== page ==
Free UH Training Aimed to Fill Job Openings
Part 6 of a series of stories about resilience during the pandemic
The pandemic has crippled thousands of small businesses in Hawai‘i and forced tens of thousands of people to find new jobs. Amid these personal tragedies are stories of grit, perseverance and transformation. Here is one of those stories.
UH, in collaboration with the City and County of Honolulu, used $3 million in CARES Act funding to support 76 types of free classes to retrain residents who lost their jobs.
The results? UH says that from October to December 2020, 1,600 people enrolled in classes through the O‘ahu Back to Work Program, with some individuals enrolled in more than one class.
“We provided free job training for O‘ahu residents who had either been furloughed, laid off or lost hours,” says Tammi Oyadomari-Chun, UH interim associate VP for academic affairs in the Office of the VP for Community Colleges.
“We picked jobs that were currently available,” says Oyadomari-Chun. “When you look at job postings, we could see, for example, that employers were still searching for security guards, or pharmacy technicians, or certified nurse aides. These were all trainings that could be done from October to December.”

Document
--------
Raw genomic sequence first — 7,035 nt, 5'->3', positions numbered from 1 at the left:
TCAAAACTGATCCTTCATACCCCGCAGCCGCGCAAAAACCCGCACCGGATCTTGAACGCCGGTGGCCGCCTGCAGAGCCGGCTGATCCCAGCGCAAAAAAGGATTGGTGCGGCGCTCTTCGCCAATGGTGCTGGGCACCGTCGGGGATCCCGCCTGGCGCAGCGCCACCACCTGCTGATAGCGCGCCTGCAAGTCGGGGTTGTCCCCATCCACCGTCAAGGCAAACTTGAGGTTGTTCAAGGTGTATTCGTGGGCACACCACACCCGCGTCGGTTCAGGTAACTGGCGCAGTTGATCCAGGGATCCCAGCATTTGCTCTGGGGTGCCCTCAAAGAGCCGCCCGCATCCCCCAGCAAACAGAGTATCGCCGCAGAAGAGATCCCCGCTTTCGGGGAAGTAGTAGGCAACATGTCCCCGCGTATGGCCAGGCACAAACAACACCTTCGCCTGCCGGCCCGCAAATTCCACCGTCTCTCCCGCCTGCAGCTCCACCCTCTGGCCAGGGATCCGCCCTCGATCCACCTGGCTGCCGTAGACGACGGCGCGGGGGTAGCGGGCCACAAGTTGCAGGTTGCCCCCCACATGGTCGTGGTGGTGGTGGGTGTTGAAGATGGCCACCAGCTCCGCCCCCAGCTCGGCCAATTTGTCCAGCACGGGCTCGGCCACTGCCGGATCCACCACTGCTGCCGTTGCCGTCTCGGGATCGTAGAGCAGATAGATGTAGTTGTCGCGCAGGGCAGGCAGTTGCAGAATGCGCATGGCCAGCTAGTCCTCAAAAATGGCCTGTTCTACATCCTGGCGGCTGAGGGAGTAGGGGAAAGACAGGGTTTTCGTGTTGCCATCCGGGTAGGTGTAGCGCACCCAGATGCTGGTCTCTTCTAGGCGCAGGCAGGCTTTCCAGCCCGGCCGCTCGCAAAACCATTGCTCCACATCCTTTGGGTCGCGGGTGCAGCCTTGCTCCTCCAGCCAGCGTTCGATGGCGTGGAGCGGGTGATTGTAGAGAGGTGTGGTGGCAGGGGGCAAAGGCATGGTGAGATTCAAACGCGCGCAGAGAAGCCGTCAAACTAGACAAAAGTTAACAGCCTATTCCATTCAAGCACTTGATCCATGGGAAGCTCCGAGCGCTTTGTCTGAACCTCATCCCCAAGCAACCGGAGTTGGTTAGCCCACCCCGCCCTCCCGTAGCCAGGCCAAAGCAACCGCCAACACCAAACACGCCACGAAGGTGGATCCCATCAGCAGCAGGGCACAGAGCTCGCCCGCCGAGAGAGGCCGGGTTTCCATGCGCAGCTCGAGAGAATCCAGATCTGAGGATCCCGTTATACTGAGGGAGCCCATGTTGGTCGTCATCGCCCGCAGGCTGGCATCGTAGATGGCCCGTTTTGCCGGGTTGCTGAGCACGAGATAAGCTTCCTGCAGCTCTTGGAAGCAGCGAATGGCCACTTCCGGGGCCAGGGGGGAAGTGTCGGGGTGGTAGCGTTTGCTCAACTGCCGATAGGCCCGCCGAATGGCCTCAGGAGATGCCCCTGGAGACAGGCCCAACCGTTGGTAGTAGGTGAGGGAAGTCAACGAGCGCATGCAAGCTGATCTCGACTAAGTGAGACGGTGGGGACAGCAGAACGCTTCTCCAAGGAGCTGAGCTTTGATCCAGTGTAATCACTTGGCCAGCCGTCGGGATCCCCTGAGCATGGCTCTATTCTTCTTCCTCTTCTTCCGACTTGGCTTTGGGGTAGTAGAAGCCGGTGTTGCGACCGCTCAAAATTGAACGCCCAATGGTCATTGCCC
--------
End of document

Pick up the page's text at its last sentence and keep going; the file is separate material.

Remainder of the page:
Oyadomari-Chun says UH also reached out to industry associations that needed employees. The HVAC class for prospective air conditioning technicians was so popular, there were more applicants than capacity. “We’re happy to do it again if there’s funding available to subsidize the training,” Oyadomari-Chun says.
UH also worked with Unite Here Local 5’s Hotel and Restaurant Industry Employment and Training Trust (nicknamed Hariett) for furloughed hotel maintenance workers to gain new skills so they might go back to higher-level jobs at the same hotels or find other employment, she says.
Survey responses from 603 participants a month after the classes ended revealed that:
- 22% found jobs.
- 44% were looking for a job
- 11% planned to start looking by the end of February.
“Of those looking for employment,” says Oyadomari-Chun, “64% said that they’re applying for jobs using the skills they just learned.
“The goal was to help people get back to work or build skills to get a better job. What I didn’t expect is some people were just grateful to have hope and the opportunity for someone to invest in them and think about new possibilities.”
UH is offering additional subsidized training through a new $13 million federal grant based on jobs suggested by the Talent Roadmap, a workforce development project of the Hawai‘i Executive Collaborative. Those jobs cover three areas: health care, skilled trades and technology.